Dixie remembered as being fearless in push for civil rights


Hundreds of friends and family packed Bethel Missionary Church to celebrate the life of civil rights icon Laura Dixie.
Photo by St. Clair Murraine


By St. Clair Murraine
Outlook staff writer

Rev. Henry Marion Steele couldn’t find a single word to describe Laura Dixie, whose activism for civil rights brought about major changes in race relations and workplace fairness in Tallahassee.

Steele, however, said enough to capture the essence of Dixie’s life Friday when hundreds of her friends and family eulogized her. Dixie died on Nov. 11 at Capital Regional Medical Center at the age of 92.

Dixie worked alongside Henry’s father, the Rev. C.K. Steele, in his mission to desegregate Tallahassee. Dixie was especially active in the movement to desegregate the city’s bus system.

“When you think of Laura Dixie, you automatically think of civil rights,” Steele said to a packed Bethel Missionary Baptist Church, where Dixie was a member for 65 years. “We will miss her tremendously, but we can rest assured that she did her part.

“We can rest assure that she held the banner high. We can rest assure she was a sharp child of God. If there were more Laura Dixie’s in the world there would be no racial discrimination. There would be no mistreatment of mankind. She was one who stood for right, stood for justice, stood for mankind, but most of all she stood for Jesus.”

Dixie’s passion to fight for human rights didn’t stop with tackling racism in Tallahassee. She was among the marchers in 1965 at the Edmund Pettis Bridge in Selma, Ala. Dixie was also there with Andrew Young, Coretta Scott King and Dick Gregory when they protested against the resurgence of the Ku Klux Klan in Forsyth, Ga., in 1987.

Dixie was the founder of the American Federation of State, County and Municipal Employees union local chapter. She served as vice president of the NAACP and was a board member of the Southern Christian Leadership Conference.

A certified nurse assistant, Dixie formed the local chapter of the AFSCME to fight for improved benefits for employees at the old Sunland Hospital. Her activism led to improved salaries and better work conditions for White, Hispanic and Black employees.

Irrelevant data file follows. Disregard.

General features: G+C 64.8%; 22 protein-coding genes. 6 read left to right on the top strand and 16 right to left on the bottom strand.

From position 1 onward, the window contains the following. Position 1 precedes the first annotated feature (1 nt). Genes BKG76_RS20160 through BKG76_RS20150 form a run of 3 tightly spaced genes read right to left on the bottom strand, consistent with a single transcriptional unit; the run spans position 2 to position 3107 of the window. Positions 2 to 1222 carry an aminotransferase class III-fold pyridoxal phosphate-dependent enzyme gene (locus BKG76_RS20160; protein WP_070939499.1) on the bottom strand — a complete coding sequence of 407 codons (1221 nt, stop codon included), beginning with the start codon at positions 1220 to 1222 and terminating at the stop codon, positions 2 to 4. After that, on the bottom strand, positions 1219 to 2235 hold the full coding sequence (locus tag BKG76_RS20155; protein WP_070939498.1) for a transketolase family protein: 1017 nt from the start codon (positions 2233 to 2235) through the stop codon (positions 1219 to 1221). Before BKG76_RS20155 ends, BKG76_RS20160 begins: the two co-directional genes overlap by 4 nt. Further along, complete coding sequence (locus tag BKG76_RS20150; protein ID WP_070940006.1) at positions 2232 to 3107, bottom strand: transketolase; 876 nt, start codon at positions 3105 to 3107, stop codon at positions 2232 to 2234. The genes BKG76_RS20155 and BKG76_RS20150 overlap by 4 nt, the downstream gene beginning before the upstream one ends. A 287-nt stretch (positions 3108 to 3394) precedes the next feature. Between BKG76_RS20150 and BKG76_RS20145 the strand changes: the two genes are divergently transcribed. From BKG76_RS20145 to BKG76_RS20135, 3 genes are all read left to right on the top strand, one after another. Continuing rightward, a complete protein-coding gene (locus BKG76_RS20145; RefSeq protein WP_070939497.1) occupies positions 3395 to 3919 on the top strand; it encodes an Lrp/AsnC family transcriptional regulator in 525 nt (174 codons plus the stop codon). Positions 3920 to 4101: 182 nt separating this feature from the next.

During a 1983 AFSCME meeting, she asked for solidarity among workers.

“We must say it and do it and mean it,” Paul Ortiz, a University of Florida professor who researched Dixie’s life, said she told the AFSCME members more than three decades ago. “We must come back together. We have worked so hard together for so long; there’s no reason to stop now. The most important thing is that all public employees get organized in one strong union.”

Dixie and her husband, Samuel, were instrumental in connecting Tallahassee workers with others who were fighting for workplace equality around the country, Ortiz wrote.

“I swear to you today,” Ortiz said during the funeral service, “We are going to do all we can, as historians, followers and colleagues to remember to promote the history and the story of Laura Dixie for brothers and sisters in the struggle and what they did to make this country a better country.”

Dixie also had a reputation in her Jake Gaither neighborhood for being a mentor to young people. She often encouraged them to get into the civil rights struggle, as she did when she organized a group of FAMU students for a sit-in over segregated lunch counters at a Woolworths store.

Rev. R.B. Holmes reflected on just that while giving the eulogy.

“We came here to celebrate the life of a mother; the mother of the movement,” Holmes said. “Behind every great movement, there is a mighty mother. Sister Dixie was a good mother, a caring mother, a courageous mother; and yes, a Christian mother. ”

Indeed she was, especially to Steele’s children. Derek Steele, youngest of the children, recalled how Dixie and one of her neighbors counseled him during a time when he struggled with addiction.

“They came and got me,” said Steele, who like his father became a minister. “They brought me some clothes and some food. They told me they were there for me and I should believe in God for my life to change.
“It impacted me greatly because you need to know people love you and you’re not thrown away. When people love you, you see God loves you. For me it translated because it was proven to me that God has not forgotten me.”

Geraldine Davis, another of Dixie’s neighbors, said she remembered Dixie as being outspoken. She mentioned the time that she encouraged her neighborhood to take on a politician that she thought was ineffective.

“What you all doing to get that man out of office,” Davis recalled Dixie saying. “He is not helping anybody but himself.”

When Dixie’s grandson entered middle school, she made it her business to take a trip to issue a warning to his teachers.

“Dwayne has parents who love him and if they didn’t treat him right they’re going to have to answer to them,” Davis said. “I looked at her and said, this woman is little but she is big.”

It wasn’t unusual for some of the best-known civil rights leaders to visit Dixie’s home. Martin Luther King was one of them and Davis told of how taken aback Dixie’s husband was when King thought nothing of riding in their Chevy that Samuel thought “didn’t look so good.”

The work that Dixie did in her community and as a civil rights activist won’t soon be forgotten, Holmes said.

“She’s a mother who left a legacy,” he said. “Something to remember. Something to hold onto.”

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